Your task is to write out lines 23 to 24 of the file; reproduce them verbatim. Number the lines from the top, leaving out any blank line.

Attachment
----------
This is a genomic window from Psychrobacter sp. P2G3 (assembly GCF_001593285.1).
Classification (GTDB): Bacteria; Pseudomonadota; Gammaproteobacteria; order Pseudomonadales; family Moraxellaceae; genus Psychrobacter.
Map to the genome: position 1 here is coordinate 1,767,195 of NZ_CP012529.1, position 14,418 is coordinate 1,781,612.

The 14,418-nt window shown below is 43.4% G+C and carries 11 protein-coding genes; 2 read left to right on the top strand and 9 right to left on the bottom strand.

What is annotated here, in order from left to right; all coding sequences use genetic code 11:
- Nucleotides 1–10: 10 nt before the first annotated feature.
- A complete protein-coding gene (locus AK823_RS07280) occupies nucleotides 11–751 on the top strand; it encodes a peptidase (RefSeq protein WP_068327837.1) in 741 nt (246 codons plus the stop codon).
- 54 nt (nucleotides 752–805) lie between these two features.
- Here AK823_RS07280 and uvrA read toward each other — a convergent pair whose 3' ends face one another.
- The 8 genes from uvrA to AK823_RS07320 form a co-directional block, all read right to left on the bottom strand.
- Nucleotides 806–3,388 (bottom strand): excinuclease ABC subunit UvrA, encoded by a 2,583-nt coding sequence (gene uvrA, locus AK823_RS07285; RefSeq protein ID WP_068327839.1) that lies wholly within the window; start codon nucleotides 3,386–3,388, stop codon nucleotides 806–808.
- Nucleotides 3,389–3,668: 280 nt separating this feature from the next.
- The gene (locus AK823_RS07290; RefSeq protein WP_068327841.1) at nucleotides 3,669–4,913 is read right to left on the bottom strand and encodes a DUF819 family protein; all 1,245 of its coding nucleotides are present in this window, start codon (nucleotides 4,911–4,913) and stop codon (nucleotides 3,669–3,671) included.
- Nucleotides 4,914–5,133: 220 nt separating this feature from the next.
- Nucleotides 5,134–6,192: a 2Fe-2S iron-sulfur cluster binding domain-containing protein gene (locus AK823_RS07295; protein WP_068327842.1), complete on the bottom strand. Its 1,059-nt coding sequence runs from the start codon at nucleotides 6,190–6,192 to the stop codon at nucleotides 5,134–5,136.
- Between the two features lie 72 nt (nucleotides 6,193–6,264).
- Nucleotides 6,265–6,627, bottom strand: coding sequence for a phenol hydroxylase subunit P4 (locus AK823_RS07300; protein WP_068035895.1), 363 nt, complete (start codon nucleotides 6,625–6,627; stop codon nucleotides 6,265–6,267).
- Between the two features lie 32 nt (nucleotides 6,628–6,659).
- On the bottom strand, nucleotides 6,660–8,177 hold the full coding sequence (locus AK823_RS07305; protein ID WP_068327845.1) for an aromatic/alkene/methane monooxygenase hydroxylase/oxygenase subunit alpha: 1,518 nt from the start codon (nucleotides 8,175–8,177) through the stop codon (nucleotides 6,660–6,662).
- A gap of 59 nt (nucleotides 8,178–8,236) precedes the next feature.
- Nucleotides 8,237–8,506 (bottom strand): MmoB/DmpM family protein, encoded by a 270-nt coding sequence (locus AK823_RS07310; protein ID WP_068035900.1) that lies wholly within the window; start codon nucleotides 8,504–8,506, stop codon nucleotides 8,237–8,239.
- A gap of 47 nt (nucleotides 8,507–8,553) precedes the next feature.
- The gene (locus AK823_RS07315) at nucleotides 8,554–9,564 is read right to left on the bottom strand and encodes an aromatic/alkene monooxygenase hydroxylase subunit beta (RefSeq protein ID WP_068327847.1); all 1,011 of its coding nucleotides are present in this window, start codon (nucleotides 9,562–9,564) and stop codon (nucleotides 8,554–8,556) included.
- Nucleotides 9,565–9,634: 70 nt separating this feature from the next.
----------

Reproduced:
- The gene (locus AK823_RS07315) at nucleotides 8,554–9,564 is read right to left on the bottom strand and encodes an aromatic/alkene monooxygenase hydroxylase subunit beta (RefSeq protein ID WP_068327847.1); all 1,011 of its coding nucleotides are present in this window, start codon (nucleotides 9,562–9,564) and stop codon (nucleotides 8,554–8,556) included.
- Nucleotides 9,565–9,634: 70 nt separating this feature from the next.